Eating fat makes you fat right? Wrong. Eating anything in excess of your calorie requirements makes you fat. Excess Carbs, Fats or Proteins can do that.
The first thing people do when they want to lose a few pounds is cut out the fat. They switch to low-fat everything in an attempt to trim down. It sounds sensible in theory but in practice, you really need to be looking at the ingredient list in supposedly 'low-fat' foods and drinks.
A lot of the time these foods and drinks aren't necessarily low in calories! The fat content may have been reduced in a lab by adding artificial flavours/colours/sweeteners to replace that satisfying taste and texture we get from fat. But, fat is also often replaced with SUGAR! To make sure you know what you're consuming, always check the energy content and nutrition label.
USEFUL FACT: As per EU labelling legislation (which we abide to), for a product to be labelled 'low fat', 'reduced fat', 'lite or light', it has to contain >30% less fat than a similar product. What does this mean? Well, say you're looking at lard. A lower-fat version of lard has to be 30% lower than the fat in the standard version. This is still high in fat! The same principle applies to all food and drinks so check your labels.
Lower fat products may give the impression of healthiness but they often lack key nutrients. Anything that has been artificially processed to remove or reduce an ingredient or change it's natural state, may have eroded the biological value.
For a recap on this, read our previous blog post on Balanced Nutrition. The key to a healthy, balanced nutrition is to ensure 2 VITAL things:
1) The right balance of Macro-nutrients...the carbs, fat & protein; and,
2) the right amount of Micro-nutrients...the vitamins & minerals within these food groups.
If you eat a low-fat version of a food you may not get as much nourishment or goodness from it. You could end up with vitamin/mineral deficiencies which is not what we want. But doesn't eating full-fat stuff make us fat? Simply put, no. What results in weight gain is an excess of calories from any food group over our daily requirement. We blame fat because we tend not to want to eat as much carbs or protein. They are not as palatable...fat tastes much better! It's not the enemy though. Here's a couple of fun facts you might not know about FAT:
1) We need fat to metabolise protein properly. So there's no point drinking your protein shakes and eating healthily without eating fat to help balance things out. Top tip - mix your protein shake with whole milk two hours after working out. If you need help calculating how much fat you need, you need to start with your Basal Metabolic Rate and then work out how to split your calories in our Balanced Diet blog.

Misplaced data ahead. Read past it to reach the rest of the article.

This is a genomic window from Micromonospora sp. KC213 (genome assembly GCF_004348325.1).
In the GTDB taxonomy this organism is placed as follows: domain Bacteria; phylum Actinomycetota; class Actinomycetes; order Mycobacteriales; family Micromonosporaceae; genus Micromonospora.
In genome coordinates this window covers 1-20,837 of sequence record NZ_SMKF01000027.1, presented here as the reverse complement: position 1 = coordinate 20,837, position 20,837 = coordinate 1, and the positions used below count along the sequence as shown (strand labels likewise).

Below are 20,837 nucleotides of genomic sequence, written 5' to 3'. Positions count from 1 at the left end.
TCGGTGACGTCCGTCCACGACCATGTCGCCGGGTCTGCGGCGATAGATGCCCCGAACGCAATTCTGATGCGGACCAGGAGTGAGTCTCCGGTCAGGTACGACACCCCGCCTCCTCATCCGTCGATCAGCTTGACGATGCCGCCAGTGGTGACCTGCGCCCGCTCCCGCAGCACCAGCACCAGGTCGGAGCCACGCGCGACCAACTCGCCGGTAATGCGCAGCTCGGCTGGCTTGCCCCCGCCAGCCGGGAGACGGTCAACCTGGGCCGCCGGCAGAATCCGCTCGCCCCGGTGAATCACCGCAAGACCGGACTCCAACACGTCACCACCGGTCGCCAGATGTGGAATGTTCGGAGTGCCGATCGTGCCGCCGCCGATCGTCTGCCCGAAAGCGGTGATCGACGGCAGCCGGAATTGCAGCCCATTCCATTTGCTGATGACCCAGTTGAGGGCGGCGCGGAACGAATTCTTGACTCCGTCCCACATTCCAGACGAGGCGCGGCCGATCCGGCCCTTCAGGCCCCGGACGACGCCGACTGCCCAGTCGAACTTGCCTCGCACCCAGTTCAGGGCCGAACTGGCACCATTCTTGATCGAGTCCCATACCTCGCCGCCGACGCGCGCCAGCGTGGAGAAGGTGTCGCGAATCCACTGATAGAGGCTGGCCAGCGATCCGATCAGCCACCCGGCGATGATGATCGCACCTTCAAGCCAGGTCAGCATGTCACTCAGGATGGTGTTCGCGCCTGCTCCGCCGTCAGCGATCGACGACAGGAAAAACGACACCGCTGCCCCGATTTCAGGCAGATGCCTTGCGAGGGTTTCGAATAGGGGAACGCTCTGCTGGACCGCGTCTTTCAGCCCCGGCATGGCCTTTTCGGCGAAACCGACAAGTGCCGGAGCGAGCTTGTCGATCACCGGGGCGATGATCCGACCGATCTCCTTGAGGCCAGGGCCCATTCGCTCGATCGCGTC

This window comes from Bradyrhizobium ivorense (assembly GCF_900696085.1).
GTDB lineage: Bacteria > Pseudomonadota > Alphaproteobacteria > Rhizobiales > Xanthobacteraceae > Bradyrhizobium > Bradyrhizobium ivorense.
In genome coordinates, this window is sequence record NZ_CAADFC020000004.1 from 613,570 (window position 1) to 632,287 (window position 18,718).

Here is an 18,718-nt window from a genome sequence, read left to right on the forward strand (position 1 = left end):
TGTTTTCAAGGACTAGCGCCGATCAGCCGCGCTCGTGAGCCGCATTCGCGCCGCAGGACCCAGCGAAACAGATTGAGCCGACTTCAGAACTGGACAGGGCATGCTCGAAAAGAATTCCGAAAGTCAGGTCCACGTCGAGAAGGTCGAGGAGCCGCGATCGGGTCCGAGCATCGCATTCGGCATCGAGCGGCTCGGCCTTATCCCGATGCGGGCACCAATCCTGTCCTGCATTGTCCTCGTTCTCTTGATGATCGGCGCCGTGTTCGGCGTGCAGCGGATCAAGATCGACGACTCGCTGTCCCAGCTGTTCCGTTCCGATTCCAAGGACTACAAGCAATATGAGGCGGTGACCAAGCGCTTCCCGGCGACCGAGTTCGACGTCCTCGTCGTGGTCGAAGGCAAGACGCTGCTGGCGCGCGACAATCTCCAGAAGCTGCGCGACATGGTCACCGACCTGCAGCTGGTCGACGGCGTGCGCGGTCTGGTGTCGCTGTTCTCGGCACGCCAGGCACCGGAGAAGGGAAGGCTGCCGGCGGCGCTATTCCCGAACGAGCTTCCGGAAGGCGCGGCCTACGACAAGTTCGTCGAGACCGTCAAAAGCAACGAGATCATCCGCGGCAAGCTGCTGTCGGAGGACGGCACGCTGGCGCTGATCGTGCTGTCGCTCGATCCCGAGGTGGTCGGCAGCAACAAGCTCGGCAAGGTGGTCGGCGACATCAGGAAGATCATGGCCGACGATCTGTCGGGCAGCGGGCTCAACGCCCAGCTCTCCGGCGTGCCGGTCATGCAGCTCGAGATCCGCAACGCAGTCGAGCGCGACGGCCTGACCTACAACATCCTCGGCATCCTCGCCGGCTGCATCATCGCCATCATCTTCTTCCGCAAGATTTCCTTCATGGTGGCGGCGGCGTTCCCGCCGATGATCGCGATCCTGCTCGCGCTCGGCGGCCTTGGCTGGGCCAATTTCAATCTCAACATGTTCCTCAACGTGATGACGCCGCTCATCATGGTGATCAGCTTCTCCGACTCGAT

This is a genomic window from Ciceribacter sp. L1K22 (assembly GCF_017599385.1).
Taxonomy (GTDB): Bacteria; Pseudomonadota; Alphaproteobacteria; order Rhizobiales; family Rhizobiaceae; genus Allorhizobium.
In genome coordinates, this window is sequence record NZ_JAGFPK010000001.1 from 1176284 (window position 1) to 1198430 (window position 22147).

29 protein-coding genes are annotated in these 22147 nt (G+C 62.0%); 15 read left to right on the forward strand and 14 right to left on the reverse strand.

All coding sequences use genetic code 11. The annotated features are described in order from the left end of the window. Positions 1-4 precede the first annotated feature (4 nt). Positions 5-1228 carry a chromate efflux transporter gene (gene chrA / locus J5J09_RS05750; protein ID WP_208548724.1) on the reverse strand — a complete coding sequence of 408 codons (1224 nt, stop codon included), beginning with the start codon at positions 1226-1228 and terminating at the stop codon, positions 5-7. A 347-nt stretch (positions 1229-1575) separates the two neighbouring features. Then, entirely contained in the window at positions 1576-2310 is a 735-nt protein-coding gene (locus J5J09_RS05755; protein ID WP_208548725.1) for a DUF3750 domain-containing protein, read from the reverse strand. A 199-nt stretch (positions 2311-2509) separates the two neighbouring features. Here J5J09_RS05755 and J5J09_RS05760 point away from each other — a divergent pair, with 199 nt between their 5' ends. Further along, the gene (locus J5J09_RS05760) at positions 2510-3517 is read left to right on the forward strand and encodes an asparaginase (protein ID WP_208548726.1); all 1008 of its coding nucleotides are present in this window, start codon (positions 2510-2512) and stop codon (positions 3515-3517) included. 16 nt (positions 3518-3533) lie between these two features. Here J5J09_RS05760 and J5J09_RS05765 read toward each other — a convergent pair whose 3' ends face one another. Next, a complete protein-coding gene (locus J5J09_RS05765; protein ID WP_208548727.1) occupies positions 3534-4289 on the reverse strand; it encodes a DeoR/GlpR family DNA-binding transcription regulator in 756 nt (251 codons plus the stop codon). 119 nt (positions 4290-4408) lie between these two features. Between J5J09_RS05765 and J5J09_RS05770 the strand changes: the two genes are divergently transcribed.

2) Fats are a much more stable form of energy compared to glucose from carbs which trigger an insulin response.
3) Ketones (found in fats) have been shown to demonstrate anti-aging properties.
4) You need slow-release carbs to avoid ketosis when eating fats. Again, it's all about balance at each meal. Aim to get your protein in too for the magic trio!
5) Fat is a source of essential fatty acids e.g. omega-3. They are called "essential" because the body can't make them itself so needs an outside source.
6) Fat help our bodies to absorb key vitamins such as A, D and E which are fat-soluble vitamins, meaning they can only be absorbed with the help of fats.
Choosing your fats
We're trying to shed a positive light on FAT today but not all fats are created equal!
The main types of fat found in food are saturated fats and unsaturated fats. Most fats contain both types in different proportions. The UK government advises that we cut down on food and drink which is high in saturated fats and in particular trans fats (a type of man-made saturated fat) and replace them with unsaturated. However, as we've been saying, everything in moderation. Some saturated fats are required in your diet. Sources include creams, cheese and coconut oil.
Unsaturated fats are found mainly in plants and oils and can either be polyunsaturated or monounsaturated. The one we want more of are the monounsaturated fats because their level of 'good' HDL cholesterol helps to protect our hearts while while reducing levels of 'bad' LDL cholesterol.
So, where can you find monounsaturated fats? Here's a few good sources:
- Olive Oil
- Nuts such as peanuts, almonds and brazils
Win win win (if you love these foods as much as we do!).
So, the moral of the story, if you want to lose weight, you need to get fat. Sounds ridiculous we know but that's because fat has a bad reputation. Skimmed or semi-skimmed milk has no way near the nutritional quality of whole-fat milk. They are both thin and don't taste of much so you're likely to add gallons more on cereals or tea to compensate. Whole milk actually has the same amount of carbs and protein as the skimmed varieties plus, vitally, more healthy fats. It's not just of benefit to your waistline either. Fat helps regulate hormones in the body and keep your hair and skin nice and healthy & shiny.
We hoped you enjoyed reading and stay tuned for more nutrition blogs coming soon:)